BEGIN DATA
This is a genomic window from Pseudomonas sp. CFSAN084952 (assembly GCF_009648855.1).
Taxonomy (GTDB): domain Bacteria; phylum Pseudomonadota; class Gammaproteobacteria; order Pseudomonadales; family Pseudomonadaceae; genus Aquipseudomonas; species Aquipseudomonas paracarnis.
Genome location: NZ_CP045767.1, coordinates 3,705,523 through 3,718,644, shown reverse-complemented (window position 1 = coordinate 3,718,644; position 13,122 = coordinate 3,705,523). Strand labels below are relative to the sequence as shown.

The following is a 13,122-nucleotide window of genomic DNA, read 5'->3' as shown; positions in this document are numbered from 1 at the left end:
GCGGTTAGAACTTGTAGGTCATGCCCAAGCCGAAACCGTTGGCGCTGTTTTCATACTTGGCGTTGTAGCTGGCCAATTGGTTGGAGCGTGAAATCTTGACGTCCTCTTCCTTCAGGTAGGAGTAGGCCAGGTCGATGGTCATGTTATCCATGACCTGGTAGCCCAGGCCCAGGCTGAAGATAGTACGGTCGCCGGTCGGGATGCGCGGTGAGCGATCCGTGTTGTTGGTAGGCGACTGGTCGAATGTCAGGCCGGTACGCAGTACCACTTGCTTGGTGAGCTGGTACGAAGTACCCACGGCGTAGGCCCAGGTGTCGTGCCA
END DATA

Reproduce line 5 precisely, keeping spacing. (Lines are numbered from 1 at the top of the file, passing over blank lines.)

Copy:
GCGGTTAGAACTTGTAGGTCATGCCCAAGCCGAAACCGTTGGCGCTGTTTTCATACTTGGCGTTGTAGCTGGCCAATTGGTTGGAGCGTGAAATCTTGACGTCCTCTTCCTTCAGGTAGGAGTAGGCCAGGTCGATGGTCATGTTATCCATGACCTGGTAGCCCAGGCCCAGGCTGAAGATAGTACGGTCGCCGGTCGGGATGCGCGGTGAGCGATCCGTGTTGTTGGTAGGCGACTGGTCGAATGTCAGGCCGGTACGCAGTACCACTTGCTTGGTGAGCTGGTACGAAGTACCCACGGCGTAGGCCCAGGTGTCGTGCCA